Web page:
Palestinian leader Yasir Arafat continues to undergo medical tests in Paris as doctors
try to diagnose the mysterious illness that recently befell him. Palestinian officials
say. Arafat's condition is improving and they expect him to resume his duties.
Arafat may be out of town, but at the Muqata, his battered headquarters in Ramallah,
his presence is still felt. A huge banner hangs on one wall of the compound, showing the
long-time Palestinian leader in his usual garb - a brown military uniform and a red and
white-checkered kaffiah, the traditional Arab men's head covering.
This is how Palestinians have known their leader for close to four decades, and despite
the vehement criticism often lodged against him he remains their symbol of the fight for
an independent state.
"My name is Yusuf. He is the president of Palestine and without him we are nothing,"
said Yusuf, one of the plain-clothes security men at the Muqata. Such expressions of
loyalty are widespread among Palestinians.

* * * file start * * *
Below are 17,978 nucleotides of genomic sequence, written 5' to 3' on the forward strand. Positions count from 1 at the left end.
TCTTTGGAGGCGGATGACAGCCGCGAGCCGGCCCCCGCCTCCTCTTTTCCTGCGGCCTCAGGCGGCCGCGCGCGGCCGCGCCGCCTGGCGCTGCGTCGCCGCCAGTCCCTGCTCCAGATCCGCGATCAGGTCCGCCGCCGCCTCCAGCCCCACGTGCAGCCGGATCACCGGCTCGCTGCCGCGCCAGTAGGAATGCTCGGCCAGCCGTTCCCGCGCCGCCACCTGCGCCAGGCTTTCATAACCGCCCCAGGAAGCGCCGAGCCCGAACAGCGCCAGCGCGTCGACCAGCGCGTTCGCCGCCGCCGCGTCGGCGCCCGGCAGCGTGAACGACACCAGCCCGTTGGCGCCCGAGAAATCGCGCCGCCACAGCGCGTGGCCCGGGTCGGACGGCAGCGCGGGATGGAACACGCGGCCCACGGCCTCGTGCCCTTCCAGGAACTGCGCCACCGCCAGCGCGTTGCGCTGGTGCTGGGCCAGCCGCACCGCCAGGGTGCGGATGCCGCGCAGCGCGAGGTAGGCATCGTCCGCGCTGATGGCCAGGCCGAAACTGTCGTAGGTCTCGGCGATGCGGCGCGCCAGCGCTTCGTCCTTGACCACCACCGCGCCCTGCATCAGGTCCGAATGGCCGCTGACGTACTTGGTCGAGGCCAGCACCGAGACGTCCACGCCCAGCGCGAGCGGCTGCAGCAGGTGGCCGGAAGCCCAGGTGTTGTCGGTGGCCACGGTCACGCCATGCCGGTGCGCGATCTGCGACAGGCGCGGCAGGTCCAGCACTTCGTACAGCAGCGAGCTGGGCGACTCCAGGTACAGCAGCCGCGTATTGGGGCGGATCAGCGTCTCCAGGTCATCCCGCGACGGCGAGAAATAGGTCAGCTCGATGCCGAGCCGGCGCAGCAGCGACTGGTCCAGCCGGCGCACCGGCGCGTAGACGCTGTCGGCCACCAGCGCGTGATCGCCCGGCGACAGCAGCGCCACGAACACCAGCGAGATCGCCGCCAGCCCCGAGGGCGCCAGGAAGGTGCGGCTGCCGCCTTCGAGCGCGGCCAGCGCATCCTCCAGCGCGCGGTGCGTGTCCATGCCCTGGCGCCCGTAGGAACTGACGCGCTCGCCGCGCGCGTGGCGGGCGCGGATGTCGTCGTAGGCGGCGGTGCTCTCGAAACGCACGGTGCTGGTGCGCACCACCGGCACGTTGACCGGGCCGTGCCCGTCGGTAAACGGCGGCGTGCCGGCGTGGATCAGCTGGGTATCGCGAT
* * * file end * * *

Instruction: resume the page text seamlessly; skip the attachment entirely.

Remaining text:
Since he fell ill last week Palestinian officials have maintained that they fully
expect Arafat to return home and to his duties. They say Arafat's condition is improving
and that he has spoken by phone with officials in Ramallah.
Some of Arafat's long-time trusted lieutenants have for now divided up the duties.
Former Prime Minister Mahmoud Abbas has taken over running the Palestine Liberation
Organization, while current Prime Minister Ahmed Qureia has assumed responsibility for the
daily running of the government.
Palestinian legislature member Hanan Ashrawi says it is important that Palestinian
institutions function normally during Arafat's absence. "We want to make sure that things
proceed smoothly, that institutions function, and that despite the fact that the president